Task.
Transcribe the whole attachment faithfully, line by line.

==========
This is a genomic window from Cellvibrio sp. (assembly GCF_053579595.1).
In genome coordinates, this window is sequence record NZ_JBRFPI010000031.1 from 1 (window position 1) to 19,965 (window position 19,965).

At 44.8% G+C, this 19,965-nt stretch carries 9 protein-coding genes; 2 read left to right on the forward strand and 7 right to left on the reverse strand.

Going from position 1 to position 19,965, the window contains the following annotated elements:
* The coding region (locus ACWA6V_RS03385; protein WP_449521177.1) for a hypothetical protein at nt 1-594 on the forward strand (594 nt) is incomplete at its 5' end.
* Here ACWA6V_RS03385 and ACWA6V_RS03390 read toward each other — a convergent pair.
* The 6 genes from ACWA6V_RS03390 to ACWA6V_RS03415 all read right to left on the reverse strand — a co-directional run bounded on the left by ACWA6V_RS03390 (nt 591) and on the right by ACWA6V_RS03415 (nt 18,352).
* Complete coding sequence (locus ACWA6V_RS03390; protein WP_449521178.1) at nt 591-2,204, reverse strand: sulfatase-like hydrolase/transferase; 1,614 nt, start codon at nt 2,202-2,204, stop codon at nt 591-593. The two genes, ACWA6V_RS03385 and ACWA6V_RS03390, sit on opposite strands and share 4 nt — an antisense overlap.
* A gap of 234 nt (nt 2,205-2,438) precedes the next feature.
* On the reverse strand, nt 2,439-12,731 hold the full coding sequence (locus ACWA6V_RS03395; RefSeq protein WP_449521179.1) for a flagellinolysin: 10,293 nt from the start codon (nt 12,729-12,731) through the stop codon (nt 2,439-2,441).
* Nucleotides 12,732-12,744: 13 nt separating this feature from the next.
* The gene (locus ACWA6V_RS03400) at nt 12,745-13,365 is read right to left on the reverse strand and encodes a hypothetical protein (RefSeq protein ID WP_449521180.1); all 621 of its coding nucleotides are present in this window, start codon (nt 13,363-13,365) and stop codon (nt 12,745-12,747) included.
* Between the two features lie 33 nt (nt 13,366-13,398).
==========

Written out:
This is a genomic window from Cellvibrio sp. (assembly GCF_053579595.1).
In genome coordinates, this window is sequence record NZ_JBRFPI010000031.1 from 1 (window position 1) to 19,965 (window position 19,965).

At 44.8% G+C, this 19,965-nt stretch carries 9 protein-coding genes; 2 read left to right on the forward strand and 7 right to left on the reverse strand.

Going from position 1 to position 19,965, the window contains the following annotated elements:
* The coding region (locus ACWA6V_RS03385; protein WP_449521177.1) for a hypothetical protein at nt 1-594 on the forward strand (594 nt) is incomplete at its 5' end.
* Here ACWA6V_RS03385 and ACWA6V_RS03390 read toward each other — a convergent pair.
* The 6 genes from ACWA6V_RS03390 to ACWA6V_RS03415 all read right to left on the reverse strand — a co-directional run bounded on the left by ACWA6V_RS03390 (nt 591) and on the right by ACWA6V_RS03415 (nt 18,352).
* Complete coding sequence (locus ACWA6V_RS03390; protein WP_449521178.1) at nt 591-2,204, reverse strand: sulfatase-like hydrolase/transferase; 1,614 nt, start codon at nt 2,202-2,204, stop codon at nt 591-593. The two genes, ACWA6V_RS03385 and ACWA6V_RS03390, sit on opposite strands and share 4 nt — an antisense overlap.
* A gap of 234 nt (nt 2,205-2,438) precedes the next feature.
* On the reverse strand, nt 2,439-12,731 hold the full coding sequence (locus ACWA6V_RS03395; RefSeq protein WP_449521179.1) for a flagellinolysin: 10,293 nt from the start codon (nt 12,729-12,731) through the stop codon (nt 2,439-2,441).
* Nucleotides 12,732-12,744: 13 nt separating this feature from the next.
* The gene (locus ACWA6V_RS03400) at nt 12,745-13,365 is read right to left on the reverse strand and encodes a hypothetical protein (RefSeq protein ID WP_449521180.1); all 621 of its coding nucleotides are present in this window, start codon (nt 13,363-13,365) and stop codon (nt 12,745-12,747) included.
* Between the two features lie 33 nt (nt 13,366-13,398).